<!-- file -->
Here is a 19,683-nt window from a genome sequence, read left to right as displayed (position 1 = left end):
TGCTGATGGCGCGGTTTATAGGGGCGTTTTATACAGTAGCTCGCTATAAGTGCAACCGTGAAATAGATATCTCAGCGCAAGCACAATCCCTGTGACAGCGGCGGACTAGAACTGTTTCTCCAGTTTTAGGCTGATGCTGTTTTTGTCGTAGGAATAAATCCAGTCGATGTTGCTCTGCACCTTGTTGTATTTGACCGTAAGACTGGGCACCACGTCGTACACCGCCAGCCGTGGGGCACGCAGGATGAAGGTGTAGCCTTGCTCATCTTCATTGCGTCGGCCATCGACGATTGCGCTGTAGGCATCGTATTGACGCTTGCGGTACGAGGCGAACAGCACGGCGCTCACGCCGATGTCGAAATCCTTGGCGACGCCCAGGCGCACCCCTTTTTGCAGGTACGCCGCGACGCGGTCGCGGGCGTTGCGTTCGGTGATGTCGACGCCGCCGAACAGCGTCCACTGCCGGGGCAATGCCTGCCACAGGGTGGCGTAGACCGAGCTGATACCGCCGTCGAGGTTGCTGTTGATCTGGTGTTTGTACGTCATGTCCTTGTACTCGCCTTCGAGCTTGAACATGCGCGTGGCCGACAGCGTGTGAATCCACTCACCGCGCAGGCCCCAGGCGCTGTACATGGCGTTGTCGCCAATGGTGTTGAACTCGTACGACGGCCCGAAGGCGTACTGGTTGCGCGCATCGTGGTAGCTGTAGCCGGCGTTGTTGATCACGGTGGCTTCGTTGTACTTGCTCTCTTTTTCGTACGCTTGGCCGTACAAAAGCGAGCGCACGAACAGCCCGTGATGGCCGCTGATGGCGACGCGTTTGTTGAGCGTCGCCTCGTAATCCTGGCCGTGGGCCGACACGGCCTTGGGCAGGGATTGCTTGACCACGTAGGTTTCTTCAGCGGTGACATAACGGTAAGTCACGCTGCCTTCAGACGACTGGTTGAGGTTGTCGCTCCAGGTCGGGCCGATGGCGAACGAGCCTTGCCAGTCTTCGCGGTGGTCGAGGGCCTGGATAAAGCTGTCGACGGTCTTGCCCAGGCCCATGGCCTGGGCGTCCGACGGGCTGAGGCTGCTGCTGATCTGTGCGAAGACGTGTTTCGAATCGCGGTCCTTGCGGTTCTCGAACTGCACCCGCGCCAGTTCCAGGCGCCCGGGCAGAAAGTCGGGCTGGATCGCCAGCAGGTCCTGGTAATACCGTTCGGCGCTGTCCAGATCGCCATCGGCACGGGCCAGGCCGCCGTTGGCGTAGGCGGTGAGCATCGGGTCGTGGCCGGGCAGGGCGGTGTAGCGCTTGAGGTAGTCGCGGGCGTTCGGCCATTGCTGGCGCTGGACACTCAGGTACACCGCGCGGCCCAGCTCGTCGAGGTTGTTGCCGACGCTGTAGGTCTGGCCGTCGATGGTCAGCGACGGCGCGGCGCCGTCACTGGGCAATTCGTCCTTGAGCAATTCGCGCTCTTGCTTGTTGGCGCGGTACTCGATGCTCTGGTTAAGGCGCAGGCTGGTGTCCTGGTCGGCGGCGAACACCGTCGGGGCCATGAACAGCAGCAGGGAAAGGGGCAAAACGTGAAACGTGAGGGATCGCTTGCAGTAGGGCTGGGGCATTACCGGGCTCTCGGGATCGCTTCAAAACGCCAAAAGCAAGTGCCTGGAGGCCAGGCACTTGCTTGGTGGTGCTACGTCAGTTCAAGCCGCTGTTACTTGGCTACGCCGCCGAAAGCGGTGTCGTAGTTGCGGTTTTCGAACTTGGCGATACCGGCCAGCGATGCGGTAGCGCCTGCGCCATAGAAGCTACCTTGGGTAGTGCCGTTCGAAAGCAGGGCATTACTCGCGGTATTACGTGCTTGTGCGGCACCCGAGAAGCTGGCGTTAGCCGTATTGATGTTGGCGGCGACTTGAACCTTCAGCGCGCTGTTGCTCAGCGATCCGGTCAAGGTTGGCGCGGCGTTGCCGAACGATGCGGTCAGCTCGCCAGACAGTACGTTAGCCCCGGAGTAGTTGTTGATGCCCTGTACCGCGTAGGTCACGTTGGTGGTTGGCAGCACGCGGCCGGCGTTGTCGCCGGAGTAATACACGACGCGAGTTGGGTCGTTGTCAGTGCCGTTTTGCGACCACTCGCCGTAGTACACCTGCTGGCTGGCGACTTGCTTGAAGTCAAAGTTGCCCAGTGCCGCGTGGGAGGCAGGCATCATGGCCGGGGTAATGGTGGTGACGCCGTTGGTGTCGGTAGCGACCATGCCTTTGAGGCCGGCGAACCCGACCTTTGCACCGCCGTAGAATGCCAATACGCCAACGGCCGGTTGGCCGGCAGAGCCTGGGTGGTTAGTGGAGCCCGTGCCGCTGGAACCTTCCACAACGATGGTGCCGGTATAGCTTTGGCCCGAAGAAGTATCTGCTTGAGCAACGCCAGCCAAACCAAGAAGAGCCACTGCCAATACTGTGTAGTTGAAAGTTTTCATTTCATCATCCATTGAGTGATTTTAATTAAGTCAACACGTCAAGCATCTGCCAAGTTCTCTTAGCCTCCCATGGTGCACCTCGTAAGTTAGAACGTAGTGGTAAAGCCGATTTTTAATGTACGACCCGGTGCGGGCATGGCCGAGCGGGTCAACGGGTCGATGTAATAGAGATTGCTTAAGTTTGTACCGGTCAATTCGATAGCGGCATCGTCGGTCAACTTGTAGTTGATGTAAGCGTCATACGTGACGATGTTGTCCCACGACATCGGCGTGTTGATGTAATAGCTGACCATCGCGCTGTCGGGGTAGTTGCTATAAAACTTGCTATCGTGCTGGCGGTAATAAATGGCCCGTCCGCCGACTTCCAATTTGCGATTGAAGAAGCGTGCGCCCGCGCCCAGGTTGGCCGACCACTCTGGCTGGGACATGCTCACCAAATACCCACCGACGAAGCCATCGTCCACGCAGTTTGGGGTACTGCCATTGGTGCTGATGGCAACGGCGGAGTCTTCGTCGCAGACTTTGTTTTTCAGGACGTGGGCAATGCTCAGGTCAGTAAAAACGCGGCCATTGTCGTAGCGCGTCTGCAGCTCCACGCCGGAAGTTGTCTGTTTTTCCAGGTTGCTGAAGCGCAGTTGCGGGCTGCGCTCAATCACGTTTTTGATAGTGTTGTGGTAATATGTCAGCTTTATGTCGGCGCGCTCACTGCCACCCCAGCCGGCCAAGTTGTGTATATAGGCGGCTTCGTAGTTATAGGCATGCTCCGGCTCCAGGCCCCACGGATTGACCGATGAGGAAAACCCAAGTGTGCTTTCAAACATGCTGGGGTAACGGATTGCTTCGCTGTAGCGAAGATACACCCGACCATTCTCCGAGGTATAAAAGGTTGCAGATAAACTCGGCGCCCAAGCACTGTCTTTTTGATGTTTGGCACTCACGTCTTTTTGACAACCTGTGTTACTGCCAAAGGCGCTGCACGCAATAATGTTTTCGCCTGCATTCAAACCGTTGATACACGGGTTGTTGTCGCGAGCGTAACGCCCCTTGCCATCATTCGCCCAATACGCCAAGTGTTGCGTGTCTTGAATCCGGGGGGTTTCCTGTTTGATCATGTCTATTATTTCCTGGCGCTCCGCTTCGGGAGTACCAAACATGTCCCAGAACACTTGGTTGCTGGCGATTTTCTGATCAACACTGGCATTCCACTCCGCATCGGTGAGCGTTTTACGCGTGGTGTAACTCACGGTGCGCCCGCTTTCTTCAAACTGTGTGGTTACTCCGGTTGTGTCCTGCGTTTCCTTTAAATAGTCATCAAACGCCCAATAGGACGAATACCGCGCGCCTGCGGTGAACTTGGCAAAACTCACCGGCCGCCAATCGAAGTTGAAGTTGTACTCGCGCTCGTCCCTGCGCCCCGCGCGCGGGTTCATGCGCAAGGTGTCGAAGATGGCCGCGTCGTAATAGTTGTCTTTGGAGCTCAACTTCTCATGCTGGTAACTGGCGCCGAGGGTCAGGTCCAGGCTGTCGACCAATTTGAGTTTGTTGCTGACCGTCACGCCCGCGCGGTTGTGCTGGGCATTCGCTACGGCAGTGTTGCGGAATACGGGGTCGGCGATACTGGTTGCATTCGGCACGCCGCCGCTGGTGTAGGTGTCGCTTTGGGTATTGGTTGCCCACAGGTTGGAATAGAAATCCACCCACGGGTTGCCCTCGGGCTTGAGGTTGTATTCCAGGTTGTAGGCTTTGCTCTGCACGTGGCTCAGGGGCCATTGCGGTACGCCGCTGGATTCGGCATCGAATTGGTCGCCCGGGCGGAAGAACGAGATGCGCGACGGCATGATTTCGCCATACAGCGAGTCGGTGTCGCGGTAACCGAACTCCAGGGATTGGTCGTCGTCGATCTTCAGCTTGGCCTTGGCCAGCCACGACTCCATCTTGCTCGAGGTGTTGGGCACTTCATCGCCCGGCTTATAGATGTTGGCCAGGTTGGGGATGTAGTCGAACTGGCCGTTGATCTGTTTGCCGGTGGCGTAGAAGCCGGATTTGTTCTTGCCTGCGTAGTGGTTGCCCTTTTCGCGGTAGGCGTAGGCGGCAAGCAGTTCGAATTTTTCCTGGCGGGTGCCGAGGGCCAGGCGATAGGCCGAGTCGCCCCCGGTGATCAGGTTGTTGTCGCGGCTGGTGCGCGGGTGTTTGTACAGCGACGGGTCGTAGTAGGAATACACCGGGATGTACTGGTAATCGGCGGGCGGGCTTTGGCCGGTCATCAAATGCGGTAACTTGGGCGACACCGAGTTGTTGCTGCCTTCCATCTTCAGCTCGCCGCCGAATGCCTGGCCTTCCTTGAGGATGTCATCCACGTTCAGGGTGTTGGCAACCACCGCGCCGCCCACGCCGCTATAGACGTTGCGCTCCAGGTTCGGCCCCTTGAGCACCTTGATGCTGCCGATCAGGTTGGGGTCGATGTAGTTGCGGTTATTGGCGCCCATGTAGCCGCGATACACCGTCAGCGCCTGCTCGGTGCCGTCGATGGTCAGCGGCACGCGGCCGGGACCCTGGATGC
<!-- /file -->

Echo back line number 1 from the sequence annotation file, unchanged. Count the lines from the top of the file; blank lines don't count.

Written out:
Here is a 19,683-nt window from a genome sequence, read left to right as displayed (position 1 = left end):